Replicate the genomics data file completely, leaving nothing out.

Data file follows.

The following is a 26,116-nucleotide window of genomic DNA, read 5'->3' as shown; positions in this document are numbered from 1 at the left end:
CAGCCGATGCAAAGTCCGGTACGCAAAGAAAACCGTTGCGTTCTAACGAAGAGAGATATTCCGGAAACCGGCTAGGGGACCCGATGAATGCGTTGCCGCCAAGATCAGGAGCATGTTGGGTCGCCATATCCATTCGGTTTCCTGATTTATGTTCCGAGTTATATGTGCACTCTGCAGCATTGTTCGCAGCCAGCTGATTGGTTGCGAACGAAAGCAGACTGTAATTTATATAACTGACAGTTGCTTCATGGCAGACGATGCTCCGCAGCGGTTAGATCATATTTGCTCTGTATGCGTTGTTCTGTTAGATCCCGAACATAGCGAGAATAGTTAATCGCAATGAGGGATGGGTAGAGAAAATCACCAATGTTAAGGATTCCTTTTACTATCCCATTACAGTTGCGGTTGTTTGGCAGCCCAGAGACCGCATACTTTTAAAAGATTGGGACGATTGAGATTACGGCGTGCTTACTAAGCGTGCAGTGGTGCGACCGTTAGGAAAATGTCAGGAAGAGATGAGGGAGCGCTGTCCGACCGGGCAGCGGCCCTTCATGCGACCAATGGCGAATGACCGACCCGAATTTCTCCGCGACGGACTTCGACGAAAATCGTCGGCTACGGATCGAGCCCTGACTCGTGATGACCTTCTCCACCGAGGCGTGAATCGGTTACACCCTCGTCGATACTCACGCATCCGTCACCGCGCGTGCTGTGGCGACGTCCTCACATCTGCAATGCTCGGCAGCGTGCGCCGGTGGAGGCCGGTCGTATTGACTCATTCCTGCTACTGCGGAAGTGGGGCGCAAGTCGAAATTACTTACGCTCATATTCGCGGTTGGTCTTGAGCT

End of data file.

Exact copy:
The following is a 26,116-nucleotide window of genomic DNA, read 5'->3' as shown; positions in this document are numbered from 1 at the left end:
CAGCCGATGCAAAGTCCGGTACGCAAAGAAAACCGTTGCGTTCTAACGAAGAGAGATATTCCGGAAACCGGCTAGGGGACCCGATGAATGCGTTGCCGCCAAGATCAGGAGCATGTTGGGTCGCCATATCCATTCGGTTTCCTGATTTATGTTCCGAGTTATATGTGCACTCTGCAGCATTGTTCGCAGCCAGCTGATTGGTTGCGAACGAAAGCAGACTGTAATTTATATAACTGACAGTTGCTTCATGGCAGACGATGCTCCGCAGCGGTTAGATCATATTTGCTCTGTATGCGTTGTTCTGTTAGATCCCGAACATAGCGAGAATAGTTAATCGCAATGAGGGATGGGTAGAGAAAATCACCAATGTTAAGGATTCCTTTTACTATCCCATTACAGTTGCGGTTGTTTGGCAGCCCAGAGACCGCATACTTTTAAAAGATTGGGACGATTGAGATTACGGCGTGCTTACTAAGCGTGCAGTGGTGCGACCGTTAGGAAAATGTCAGGAAGAGATGAGGGAGCGCTGTCCGACCGGGCAGCGGCCCTTCATGCGACCAATGGCGAATGACCGACCCGAATTTCTCCGCGACGGACTTCGACGAAAATCGTCGGCTACGGATCGAGCCCTGACTCGTGATGACCTTCTCCACCGAGGCGTGAATCGGTTACACCCTCGTCGATACTCACGCATCCGTCACCGCGCGTGCTGTGGCGACGTCCTCACATCTGCAATGCTCGGCAGCGTGCGCCGGTGGAGGCCGGTCGTATTGACTCATTCCTGCTACTGCGGAAGTGGGGCGCAAGTCGAAATTACTTACGCTCATATTCGCGGTTGGTCTTGAGCT